I hope to be doing a haphazard series on toys that I love when working with preschoolers with speech and language delays, or for the 3-5 age group in general.  Since I have the opportunity to be in many different classrooms, I’m gathering a compilation of toys I prefer, and will definitely be buying for my own kids, whenever they come along!

I love toys that break.  I love toys with a million pieces.  I love taking them out, and I love putting them away.  Either I am a sick masochist, or I am a speech-language pathologist.  I’ll let you decide.

The great thing about toys with a million pieces is that I get the opportunity to present each piece as a communicative event.  For a child learning to request — verbally or with pictures — seeing a peg, or a bead, or a sticker staring them in the face, tantalizingly close, can spur communication.  Ooh, shiny.  Oooh, pretty.  Ooh, that mean lady only let me have one at a time.  I’ll show her.  I’ll ask for it again and again until she’s all out and I have them all!!!  Precisely.  Repetition helps solidfy these foundational skills. 

And guess what cleaning up is?  I love to use boxes with lids and make a terrific game out of cleaning up.  Kids working on articulation sounds might have to say a “magic word” (and no, it’s not “please”) for the lid to open.  That lid only allows one block in at a time, and it’s only triggered by the magic word of the day/moment.  Sneaky kids try to shove in as many pieces as they can before I shut the lid on their fingers  (oops, did I just admit that?).  With that element of a game, somehow, cleaning up just became fun. 

Another fantastic opporunity for repetition is in toys that break.  I don’t mean literally “break”; more accurately, I like toys that fall down, break apart, and require frequent “maintenance”.  Giant foam blocks are an easy one, especially for kids who just enjoy stacking.  If the tower is a little too sturdy, a gentle tap from a well meaning adult, will induce peals of laughter, a couple of “uh oh!”s and maybe some “it fell down”s.  I can’t tell you how many /f/ sounds I’ve elicited using toys that fall down.  I can’t tell you how many children who are autistic or otherwise introverted have been tempted by the allure of the perpetually falling tower.  Once they get past their initial frustration that this. stupid. thing. will. not. stay. up. they’re usually quite content to just keep on building.  Another toy in this genre I love is Unifix cubes.  While initially one might see only the limitations — they only connect linearly, and cannot be used to build in 3 dimensions, they’re more suitable for learning colors, sorting, and counting — I find them invaluable for their tendency to break apart at a certain length/height.  Precisely because they can only make lines, kids tend to either build up (making “towers”), or on the floor (making “snakes”).  And since I need my toys to have a million pieces, I use something like 200 Unifix cubes with one child, and the towers inevitably get too high.  The snakes invariably need to be moved to avoid furniture and people.  And in moving the snakes, they break apart.  In constructing towers taller than my munchkin clientele, they fall down.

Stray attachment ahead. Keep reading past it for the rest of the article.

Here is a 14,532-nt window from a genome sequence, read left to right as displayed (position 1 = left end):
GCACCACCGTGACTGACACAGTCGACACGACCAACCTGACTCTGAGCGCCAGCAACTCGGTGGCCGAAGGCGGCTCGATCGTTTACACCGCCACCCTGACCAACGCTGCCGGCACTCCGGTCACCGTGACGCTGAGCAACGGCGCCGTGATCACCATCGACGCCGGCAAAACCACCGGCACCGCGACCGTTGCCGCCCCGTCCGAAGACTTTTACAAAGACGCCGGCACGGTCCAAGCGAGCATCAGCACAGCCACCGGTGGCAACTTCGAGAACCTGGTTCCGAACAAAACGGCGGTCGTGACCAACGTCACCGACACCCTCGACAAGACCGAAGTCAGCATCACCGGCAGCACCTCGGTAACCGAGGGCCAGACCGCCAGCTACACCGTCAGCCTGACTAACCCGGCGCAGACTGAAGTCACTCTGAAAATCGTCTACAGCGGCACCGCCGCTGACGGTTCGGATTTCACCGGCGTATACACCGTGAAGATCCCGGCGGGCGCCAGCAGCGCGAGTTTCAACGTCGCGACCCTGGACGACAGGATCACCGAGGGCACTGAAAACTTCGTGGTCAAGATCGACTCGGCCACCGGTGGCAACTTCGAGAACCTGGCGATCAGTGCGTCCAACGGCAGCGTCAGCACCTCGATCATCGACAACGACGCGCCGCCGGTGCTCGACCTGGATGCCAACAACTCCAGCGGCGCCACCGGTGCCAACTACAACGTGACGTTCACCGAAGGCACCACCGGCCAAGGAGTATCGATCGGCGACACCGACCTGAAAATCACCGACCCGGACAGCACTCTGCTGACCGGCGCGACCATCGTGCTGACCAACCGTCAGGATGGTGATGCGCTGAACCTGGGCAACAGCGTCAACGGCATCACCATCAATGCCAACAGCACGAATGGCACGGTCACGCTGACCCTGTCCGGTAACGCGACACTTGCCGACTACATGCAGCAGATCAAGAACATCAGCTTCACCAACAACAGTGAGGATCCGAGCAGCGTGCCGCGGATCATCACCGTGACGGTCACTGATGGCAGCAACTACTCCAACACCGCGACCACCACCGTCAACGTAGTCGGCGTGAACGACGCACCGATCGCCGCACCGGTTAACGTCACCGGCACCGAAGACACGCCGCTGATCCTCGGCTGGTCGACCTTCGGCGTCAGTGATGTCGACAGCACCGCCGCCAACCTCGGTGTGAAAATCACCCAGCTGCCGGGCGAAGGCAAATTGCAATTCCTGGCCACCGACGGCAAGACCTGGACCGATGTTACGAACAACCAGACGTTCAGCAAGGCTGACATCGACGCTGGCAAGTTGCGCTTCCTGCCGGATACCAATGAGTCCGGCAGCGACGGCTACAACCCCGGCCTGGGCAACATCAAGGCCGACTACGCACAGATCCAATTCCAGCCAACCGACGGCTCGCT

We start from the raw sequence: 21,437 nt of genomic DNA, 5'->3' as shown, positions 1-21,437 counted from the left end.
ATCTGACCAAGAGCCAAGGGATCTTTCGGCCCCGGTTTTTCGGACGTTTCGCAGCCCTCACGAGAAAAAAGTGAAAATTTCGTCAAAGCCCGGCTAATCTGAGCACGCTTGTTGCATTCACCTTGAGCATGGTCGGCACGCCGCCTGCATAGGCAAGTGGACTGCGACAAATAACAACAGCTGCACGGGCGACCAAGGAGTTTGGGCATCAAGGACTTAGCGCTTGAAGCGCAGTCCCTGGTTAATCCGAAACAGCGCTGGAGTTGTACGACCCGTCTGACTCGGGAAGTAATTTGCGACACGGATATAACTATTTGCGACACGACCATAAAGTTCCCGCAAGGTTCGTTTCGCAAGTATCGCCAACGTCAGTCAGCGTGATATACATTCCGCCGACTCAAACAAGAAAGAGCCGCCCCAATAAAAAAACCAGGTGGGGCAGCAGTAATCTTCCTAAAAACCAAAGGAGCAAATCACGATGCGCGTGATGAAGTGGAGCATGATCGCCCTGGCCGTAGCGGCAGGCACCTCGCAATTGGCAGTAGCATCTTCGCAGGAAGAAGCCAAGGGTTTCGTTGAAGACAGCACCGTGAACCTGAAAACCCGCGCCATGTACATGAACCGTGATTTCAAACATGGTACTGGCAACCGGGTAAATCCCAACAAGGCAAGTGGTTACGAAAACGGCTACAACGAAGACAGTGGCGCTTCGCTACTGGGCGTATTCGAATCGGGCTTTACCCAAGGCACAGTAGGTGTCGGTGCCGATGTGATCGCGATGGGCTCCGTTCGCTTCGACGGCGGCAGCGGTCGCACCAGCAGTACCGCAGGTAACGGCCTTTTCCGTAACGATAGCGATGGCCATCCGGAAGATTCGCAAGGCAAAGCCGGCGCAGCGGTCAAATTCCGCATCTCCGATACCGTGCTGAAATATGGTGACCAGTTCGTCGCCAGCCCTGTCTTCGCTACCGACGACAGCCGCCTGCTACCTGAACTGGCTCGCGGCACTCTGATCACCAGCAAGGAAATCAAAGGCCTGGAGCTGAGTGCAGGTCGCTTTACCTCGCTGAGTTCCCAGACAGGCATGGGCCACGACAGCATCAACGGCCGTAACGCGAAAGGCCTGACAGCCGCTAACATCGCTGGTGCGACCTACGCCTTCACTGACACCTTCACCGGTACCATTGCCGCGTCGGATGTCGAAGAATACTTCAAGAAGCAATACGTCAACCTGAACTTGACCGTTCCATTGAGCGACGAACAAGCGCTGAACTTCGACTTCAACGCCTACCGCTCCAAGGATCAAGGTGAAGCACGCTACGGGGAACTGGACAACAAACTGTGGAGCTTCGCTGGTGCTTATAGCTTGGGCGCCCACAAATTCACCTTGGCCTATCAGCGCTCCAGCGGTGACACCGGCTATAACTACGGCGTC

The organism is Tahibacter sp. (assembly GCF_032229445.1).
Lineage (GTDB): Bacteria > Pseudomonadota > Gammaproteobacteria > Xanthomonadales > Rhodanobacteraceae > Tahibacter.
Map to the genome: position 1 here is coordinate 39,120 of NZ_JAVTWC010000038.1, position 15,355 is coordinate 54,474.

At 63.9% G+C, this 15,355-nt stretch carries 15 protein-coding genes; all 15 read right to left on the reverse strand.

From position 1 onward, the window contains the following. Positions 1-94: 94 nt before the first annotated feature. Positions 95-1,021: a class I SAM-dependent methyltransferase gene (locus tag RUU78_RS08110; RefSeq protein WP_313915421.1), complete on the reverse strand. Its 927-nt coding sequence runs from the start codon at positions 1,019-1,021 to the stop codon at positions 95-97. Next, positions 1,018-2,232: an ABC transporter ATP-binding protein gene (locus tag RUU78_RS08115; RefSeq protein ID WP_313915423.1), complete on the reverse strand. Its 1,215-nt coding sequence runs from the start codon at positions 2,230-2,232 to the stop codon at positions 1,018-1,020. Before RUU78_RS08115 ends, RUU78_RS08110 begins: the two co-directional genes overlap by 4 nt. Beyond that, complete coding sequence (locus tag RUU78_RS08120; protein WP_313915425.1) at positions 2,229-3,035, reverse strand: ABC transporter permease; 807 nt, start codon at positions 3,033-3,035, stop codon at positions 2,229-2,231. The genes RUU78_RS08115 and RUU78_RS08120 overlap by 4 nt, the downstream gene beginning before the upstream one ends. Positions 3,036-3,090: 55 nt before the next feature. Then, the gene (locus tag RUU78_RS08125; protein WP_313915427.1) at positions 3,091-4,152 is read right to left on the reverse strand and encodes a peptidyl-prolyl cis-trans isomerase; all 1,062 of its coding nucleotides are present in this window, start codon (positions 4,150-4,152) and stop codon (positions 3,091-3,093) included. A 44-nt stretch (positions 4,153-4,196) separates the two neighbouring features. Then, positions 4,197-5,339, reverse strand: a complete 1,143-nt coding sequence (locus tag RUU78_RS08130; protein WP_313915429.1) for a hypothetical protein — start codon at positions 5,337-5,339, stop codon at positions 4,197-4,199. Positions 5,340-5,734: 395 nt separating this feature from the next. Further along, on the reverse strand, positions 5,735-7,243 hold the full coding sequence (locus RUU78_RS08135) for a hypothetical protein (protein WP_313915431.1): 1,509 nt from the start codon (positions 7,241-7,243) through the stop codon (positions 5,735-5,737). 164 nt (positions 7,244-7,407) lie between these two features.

Repetition, repetition, repetition.  Kids are learning perseverence as they start all over again.  They’re learning problem-solving when they ask me to hold the base of the tower (never dreaming I’m the one behind the sabotage).  They’re measuring short and long, small and “big tall”.  They’re trying to make the snakes longer than me, the towers taller than they are.  And yes, they are sorting and labeling colors.  They are counting and occasionally making patterns.  And with my million pieces,  I also get opportunities for speech sounds or grammatical forms (“No, me do it!” is  popular refrain) as they earn pieces.  We also take turns as we put together towers and snakes.  We reinforce eye contact when I hold pieces in front of my face.  And you’d better believe it’s a big clean-up when we’re done.

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